Despite a really successful opening day and first couple of weeks, things started to go downhill from there. My UK online sales dropped off a cliff, and this was really unexpected. It had been pretty steady through the year with the usual quieter summer period, and I just wasn’t prepared for this at all. Brexit had put an end to my international sales already, but the UK sales had always been growing. It was a huge blow, and I was trying to do what I could to promote my kits and my shop, but nothing seemed to be working. I had to put an end to running ads at this point because I couldn’t afford to pay for them alongside the rent and bills. This was closely followed by the worst Christmas period I had ever experienced.

At this point I was trying to keep positive, because you don’t want to think about when dreams don’t work out. But in all honesty, I think I knew back in Christmas 2021 that I wasn’t going to be able to keep things afloat long term. I didn’t want to admit it; it felt like I was giving up on things before they had even begun. But I was genuinely really worried and I had no idea what to do about it.

Workshop in my workshop room

We had Covid over Christmas that year, so it was pretty grim all round. But I tried to come into January 2022 with a positive energy, and a determination to keep going with things. I had workshops scheduled and decided to focus on those, as well as a couple of new kit designs. I worked on a new book pitch and that was accepted, which was amazing! Things were going okay (ish) in January sales-wise really, but the boiler at the studio started playing up a little and that bothered me because my lease terms meant that I was responsible for repairs. There wasn’t a lot coming in and I was worried that I’d end up having to replace it.

It did end up holding out a little longer, but in April I tried to get it repaired and the brilliant plumber I had basically had to condemn it. I was in floods of tears on the phone to the landlord, telling him I had no money to replace it. This is the thing with a lot of commercial leases that most people don’t realise, which is that when you sign you have to take on the responsibility of the repairs. Thankfully, he did eventually agree to replacing it but it was massively stressful. I think this was the tipping point for me really, and a couple of weeks later I chatted with Tom about closing. We agreed it was the right thing to do.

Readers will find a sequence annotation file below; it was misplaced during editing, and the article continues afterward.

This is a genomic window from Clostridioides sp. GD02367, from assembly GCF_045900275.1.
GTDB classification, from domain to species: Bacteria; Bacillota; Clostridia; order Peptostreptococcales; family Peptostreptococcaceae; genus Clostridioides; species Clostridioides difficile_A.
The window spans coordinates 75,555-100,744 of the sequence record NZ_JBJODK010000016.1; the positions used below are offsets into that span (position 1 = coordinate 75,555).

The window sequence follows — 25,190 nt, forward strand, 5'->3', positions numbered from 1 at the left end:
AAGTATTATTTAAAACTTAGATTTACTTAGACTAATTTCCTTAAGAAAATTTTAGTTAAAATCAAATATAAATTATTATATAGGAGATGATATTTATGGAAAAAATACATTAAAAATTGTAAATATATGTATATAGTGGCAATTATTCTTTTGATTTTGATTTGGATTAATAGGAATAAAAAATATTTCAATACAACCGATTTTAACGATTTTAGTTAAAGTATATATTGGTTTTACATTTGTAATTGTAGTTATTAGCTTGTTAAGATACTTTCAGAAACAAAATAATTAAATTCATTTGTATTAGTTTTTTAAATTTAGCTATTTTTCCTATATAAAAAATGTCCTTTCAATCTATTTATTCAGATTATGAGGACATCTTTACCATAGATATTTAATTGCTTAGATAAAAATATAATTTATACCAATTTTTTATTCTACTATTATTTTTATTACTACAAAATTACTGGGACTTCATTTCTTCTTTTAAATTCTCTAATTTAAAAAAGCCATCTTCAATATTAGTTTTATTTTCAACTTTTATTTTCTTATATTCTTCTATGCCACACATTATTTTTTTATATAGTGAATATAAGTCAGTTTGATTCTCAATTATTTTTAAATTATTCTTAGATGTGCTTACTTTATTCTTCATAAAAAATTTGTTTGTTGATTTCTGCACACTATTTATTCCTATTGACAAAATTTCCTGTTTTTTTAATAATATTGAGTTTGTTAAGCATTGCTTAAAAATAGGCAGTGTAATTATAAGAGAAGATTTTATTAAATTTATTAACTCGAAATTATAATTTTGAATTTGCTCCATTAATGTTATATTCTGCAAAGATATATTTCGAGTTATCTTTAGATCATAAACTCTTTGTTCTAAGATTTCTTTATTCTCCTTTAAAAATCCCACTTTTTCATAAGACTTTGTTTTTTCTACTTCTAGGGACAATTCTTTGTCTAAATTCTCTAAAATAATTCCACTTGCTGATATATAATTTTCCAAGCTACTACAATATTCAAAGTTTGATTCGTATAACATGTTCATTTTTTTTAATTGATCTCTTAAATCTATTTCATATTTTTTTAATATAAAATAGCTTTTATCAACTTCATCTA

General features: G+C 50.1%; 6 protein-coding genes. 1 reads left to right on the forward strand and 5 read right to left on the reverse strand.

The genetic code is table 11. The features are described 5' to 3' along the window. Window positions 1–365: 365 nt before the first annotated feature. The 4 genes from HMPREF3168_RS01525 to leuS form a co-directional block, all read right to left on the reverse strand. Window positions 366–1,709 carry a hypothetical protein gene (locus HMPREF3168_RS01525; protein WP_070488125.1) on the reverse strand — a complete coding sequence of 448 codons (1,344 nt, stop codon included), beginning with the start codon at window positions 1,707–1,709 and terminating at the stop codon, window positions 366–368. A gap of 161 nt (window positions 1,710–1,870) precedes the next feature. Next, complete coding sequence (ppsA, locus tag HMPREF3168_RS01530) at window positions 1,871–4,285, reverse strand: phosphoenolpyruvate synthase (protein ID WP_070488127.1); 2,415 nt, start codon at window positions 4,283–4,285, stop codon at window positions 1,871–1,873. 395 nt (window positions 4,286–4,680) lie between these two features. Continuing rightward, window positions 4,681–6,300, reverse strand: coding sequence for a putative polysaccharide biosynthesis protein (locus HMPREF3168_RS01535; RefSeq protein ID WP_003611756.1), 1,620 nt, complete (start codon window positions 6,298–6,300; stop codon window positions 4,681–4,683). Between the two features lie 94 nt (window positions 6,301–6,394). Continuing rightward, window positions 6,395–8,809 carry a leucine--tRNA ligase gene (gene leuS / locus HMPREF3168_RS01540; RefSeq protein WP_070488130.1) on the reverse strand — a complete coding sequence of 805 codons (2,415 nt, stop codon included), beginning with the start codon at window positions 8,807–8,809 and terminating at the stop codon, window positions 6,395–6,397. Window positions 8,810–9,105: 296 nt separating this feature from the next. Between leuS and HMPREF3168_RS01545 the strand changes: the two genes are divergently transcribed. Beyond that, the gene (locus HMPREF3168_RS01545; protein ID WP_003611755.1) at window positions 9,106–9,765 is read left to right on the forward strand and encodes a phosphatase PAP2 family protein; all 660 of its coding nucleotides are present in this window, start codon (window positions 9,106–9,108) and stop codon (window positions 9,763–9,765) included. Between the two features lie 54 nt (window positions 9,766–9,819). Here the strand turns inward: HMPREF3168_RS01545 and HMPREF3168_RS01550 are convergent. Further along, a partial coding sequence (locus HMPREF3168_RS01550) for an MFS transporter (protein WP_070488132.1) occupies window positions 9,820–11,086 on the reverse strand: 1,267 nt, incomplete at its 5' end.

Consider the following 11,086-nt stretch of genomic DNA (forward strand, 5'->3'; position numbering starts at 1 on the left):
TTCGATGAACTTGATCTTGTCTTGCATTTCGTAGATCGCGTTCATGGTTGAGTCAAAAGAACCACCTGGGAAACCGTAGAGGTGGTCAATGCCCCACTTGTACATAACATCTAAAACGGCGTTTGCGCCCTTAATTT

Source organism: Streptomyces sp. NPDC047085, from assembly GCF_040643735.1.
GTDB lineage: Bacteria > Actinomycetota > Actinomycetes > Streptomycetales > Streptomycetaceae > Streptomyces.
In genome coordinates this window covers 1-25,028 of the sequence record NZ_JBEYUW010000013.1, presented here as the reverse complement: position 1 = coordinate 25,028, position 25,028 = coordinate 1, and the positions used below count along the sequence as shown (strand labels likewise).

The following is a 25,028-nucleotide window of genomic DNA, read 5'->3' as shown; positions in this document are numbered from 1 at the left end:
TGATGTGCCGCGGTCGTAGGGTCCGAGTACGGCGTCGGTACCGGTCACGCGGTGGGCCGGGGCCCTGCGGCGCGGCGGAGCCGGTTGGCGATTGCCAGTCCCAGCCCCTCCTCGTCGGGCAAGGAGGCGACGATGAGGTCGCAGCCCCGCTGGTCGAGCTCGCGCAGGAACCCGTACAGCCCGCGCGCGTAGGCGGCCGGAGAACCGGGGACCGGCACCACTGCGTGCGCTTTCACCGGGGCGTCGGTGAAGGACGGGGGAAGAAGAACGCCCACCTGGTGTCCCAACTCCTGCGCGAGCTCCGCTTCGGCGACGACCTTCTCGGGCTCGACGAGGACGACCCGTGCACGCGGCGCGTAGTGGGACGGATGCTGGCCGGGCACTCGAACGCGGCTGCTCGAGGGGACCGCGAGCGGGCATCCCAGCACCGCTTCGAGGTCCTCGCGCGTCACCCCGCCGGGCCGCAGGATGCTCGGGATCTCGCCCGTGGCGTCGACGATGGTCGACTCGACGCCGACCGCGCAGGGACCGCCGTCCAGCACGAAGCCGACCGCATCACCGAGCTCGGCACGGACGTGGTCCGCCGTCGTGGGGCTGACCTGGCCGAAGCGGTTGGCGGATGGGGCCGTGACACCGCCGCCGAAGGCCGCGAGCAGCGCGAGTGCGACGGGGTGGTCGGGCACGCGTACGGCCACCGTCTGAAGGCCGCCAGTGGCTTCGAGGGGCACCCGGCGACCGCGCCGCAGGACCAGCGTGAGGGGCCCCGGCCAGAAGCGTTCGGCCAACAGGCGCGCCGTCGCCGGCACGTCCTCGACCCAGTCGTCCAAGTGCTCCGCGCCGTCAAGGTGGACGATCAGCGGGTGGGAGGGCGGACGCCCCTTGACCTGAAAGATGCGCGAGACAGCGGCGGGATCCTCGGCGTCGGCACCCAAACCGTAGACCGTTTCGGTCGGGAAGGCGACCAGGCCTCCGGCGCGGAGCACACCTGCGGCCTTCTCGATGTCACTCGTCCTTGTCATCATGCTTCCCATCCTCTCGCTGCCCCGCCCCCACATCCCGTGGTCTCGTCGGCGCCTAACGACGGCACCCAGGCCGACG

Closing my lovely shop

Closing the shop wasn’t as easy as it sounds. When I took on the lease I took it on for 5 years, and the landlord wouldn’t allow a break clause so I didn’t have an option to get out half way. It sounds so simple with hindsight doesn’t it? Why didn’t I just get a break clause? Why did I even sign in the first place? I’ve asked myself these things so many times, but ultimately my business was in a completely different place when I signed on the dotted line. I have beaten myself up a lot about this over the past 12 months, but healing is beginning and there’s no point in just berating myself for the ‘what ifs’. Anyway, my solicitor advised that I speak to the landlord to see if I would be allowed out. The answer was a resounding no. I needed to find another tenant to take it on.

I don’t want say too much about the ins and outs of this because I’m technically still tied in, except to say that it was a hugely stressful time (although I didn’t realise at the time that it would get worse). I was under the impression that I was about to find someone else to take it on, and that they would do just that – take on all the responsibility. But what that actually meant was me subletting to someone, therefore not getting out of the lease. I would effectively need to act as guarantor for the new tenant, which is far from ideal. The search for a new tenant began, and I was responsible for rent and bills in the meantime.

I was so sad on the day we closed, but also so relieved too. It was wonderful to have Caroline from Little Cherub Design run her embroidery workshop on the last day, and my friend Heather from The Peacock and the Printmaker came to use the workshop room so we could work on some product photography. Then Zoe from Postpartum Matters ran one for mums on the Sunday as I packed everything down. The workshop room in particular was everything I’d dreamed of and it was amazing to have it being booked out on the final weekend. Zoe even has her own space after being so inspired by my workshop room, and it’s so brilliant to see her making her dreams come true!

Little Cherub workshop

Heather and me on the last opening day

Closing for the last time

Postpartum Matters workshop

After the shop closed